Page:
Omaha, why Omaha?
Greetings! My name is Alyse Viggiano and I hail from Pittsburgh, Pennsylvania. Interesting fact,I am a triplet. So I have a sister and a brother who are my age and both currently attend WestVirginia University. I attended college at John Carroll University, in Cleveland Ohio, andgraduated with a degree in Marketing and minors in Philosophy and Entrepreneurship.
Prior to college, I was very involved in my parish in Pittsburgh, St. Paul’s Episcopal Church. I was apart of the youth group, went on several mission trips to Charleston, South Carolina, and was an Acolyte (which is similar to alter serving). At that time, being apart of the worship service and serving others was something I was passionate about, and still so to this day. Two older priests, who truly embody what it means to serve people, noticed these passions within me, and asked me to consider the priesthood. During high school, I didn’t consider myself prepared to take on a vocation in the church. I wasn’t mature enough to handle difficult situations that would plague a congregation, preach the gospel, or give wise advice to others. Ultimately, I didn’t dismiss the idea, I simply set it aside for later. In the fall of 2009, I went off to John Carroll University in Cleveland, Ohio.
While at college, I studied marketing, entrepreneurship, and philosophy. In the spring of 2011, I studied abroad in London, England for a semester. Before going abroad, I began working at a little unknown coffee shop on campus. While at the coffee shop, I showed an enthusiasm for making smoothies, and was asked to become student manager of the coffee shop. I took the position, although reluctantly because I had no experience with coffee (I was strictly a tea drinker). But after diving head first into the coffee world, I had a newly found thirst to learn everything about coffee, coffee shops, and the atmosphere they convey. In the fall of 2011, I implemented everything I had learned about coffee and espresso, and began making chocolate chip cookies for the coffee shop, which changed names to The Cubby. When I first started at The Cubby, it barely did $100 a week in sales, by the end of spring 2013, my senior year, we hit record sales of $723 in ONE night. The Cubby was my life, the support and community that surrounded it was growing, and I didn’t want to leave it. It was hard to let go of the reins, but The Cubby wasn’t truly mine, and I was graduating, which meant I had to move on. I was passionate about making cookies and other baked goods, pouring lattes and coffee, but ultimately, I was more intrigued by the development of the community that begun to surround The Cubby. So at the end of four years, I had a college degree in hand, but I had a question to answer, what do I do now?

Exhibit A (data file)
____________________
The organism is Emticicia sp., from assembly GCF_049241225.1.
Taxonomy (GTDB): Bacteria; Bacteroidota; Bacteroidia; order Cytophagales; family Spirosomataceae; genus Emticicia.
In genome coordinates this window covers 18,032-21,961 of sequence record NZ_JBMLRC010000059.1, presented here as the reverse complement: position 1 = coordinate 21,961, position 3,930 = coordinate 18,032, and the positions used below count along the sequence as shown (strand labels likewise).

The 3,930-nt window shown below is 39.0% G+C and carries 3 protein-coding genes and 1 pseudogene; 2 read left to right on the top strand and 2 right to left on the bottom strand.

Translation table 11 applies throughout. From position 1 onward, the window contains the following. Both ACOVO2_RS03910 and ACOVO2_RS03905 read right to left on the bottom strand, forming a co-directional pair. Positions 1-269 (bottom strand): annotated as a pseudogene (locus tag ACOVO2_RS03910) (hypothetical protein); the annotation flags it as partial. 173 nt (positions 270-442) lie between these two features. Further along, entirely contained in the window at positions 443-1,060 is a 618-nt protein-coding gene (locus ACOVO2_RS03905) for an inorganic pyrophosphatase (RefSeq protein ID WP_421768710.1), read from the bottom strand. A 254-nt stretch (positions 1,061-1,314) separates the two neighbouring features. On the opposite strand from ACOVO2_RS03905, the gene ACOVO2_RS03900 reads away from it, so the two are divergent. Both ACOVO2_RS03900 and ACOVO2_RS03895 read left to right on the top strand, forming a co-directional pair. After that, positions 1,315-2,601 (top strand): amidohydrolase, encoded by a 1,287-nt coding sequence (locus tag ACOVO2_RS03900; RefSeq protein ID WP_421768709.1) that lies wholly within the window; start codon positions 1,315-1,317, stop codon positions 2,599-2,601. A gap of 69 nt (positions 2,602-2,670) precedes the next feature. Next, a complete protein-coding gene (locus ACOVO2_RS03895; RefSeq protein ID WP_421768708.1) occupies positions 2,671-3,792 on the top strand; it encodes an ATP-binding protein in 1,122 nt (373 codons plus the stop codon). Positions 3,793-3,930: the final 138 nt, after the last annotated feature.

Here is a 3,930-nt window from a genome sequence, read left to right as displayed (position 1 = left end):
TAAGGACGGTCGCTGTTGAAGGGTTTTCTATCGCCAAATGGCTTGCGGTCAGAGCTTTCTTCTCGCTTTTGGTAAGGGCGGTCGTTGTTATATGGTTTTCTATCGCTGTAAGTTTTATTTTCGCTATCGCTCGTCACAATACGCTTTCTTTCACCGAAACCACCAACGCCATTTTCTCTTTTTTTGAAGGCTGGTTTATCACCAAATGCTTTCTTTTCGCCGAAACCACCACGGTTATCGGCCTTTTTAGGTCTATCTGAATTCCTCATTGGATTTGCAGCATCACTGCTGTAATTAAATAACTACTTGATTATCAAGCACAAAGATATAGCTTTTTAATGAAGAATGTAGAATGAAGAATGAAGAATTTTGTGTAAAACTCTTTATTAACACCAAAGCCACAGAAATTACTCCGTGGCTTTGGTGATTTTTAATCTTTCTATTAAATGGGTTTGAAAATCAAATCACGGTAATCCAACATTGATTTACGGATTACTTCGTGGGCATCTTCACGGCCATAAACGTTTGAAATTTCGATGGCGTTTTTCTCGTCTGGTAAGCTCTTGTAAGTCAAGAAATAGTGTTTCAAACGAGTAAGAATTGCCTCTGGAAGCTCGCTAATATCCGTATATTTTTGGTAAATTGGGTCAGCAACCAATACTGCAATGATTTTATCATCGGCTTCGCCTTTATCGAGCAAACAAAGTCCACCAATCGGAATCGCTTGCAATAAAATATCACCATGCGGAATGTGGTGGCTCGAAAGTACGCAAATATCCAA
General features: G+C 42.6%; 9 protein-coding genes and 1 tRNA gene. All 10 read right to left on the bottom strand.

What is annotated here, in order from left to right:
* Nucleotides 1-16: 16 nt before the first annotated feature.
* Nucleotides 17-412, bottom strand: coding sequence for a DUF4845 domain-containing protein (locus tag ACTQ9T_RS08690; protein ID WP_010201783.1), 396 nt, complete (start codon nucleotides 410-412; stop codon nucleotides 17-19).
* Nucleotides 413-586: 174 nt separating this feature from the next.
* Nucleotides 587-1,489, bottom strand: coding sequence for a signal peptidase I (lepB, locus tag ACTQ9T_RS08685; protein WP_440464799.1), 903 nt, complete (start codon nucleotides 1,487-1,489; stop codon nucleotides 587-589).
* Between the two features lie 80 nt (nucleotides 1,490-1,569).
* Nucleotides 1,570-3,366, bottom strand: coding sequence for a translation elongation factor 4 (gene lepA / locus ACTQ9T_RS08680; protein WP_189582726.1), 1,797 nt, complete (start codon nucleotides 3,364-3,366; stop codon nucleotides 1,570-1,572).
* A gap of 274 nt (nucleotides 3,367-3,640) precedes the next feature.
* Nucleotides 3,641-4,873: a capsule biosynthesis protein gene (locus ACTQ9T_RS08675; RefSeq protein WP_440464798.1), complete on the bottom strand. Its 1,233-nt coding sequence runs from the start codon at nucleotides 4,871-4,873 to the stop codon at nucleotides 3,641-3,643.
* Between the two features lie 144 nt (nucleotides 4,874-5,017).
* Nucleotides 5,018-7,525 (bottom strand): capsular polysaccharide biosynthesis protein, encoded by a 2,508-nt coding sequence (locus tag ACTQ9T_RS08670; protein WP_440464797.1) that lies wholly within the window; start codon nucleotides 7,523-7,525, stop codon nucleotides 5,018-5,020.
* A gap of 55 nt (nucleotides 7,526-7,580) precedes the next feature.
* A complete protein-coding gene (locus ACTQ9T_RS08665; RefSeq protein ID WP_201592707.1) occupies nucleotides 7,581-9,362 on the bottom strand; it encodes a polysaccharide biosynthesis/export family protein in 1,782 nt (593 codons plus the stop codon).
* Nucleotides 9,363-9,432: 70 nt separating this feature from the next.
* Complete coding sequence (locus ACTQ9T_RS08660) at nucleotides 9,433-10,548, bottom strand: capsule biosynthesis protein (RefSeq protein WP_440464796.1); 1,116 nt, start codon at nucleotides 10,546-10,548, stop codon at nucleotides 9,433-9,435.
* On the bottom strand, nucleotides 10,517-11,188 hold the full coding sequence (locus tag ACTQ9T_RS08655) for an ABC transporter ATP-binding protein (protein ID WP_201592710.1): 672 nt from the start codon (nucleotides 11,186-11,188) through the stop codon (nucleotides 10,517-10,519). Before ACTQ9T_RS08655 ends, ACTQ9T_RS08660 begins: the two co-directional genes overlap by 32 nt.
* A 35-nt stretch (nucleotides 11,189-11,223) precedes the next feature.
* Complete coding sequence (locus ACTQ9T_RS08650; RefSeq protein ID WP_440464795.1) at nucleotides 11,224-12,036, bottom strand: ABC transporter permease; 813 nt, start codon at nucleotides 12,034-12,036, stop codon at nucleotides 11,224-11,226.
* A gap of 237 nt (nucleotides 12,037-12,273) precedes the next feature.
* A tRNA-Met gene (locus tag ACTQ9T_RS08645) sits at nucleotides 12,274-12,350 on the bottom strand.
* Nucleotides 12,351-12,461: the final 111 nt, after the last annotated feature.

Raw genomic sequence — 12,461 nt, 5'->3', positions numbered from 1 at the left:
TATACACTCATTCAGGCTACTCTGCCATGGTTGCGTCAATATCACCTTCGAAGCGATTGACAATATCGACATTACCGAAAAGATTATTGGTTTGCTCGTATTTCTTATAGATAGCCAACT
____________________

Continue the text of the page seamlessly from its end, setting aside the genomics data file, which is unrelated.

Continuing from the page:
I took a step back and asked myself the question, “If I were to die tomorrow, what would I regret now doing?”. I earned a degree in marketing with minors in Philosophy and Entrepreneurship (check), I ran a coffee shop (check), I baked a ton of cookies, muffins, scones (check), I had been doing something I was passionate about. The answer that felt right was to explore that call of priesthood. But how to do it?
Through the Episcopal Service Corps. I found the program in Omaha called the Resurrection house coordinated by Jason Emerson. It is a 9 month program where 50% of my time will be in an Episcopal church, 25% will be at a non-profit, and the other 25% will be spent on spiritual development. Starting August 31st until May 19th, I will be in Omaha, Nebraska exploring this option.
I don’t know what will happen by the end of May. I am letting the chips fall as the may, which is much harder than I anticipated. I am anxious and nervous for what lies ahead, but I am listening and staying open to what the future holds. At John Carroll, I worked on a project with two of my closest friends which we called Polis after the perfect community that Aristotle created. The tag line for the project was cultivating community through coffee, collaboration, and community. I use that same tag line for my own goals with a slightly different tilt. My mission is to cultivate community through food, conversation, and spirituality. How I will do this, I do not know. But after completing this year of service, prayer, and discernment, I can only hope to be closer to understanding what it means to cultivate community through food, conversation, and spirituality.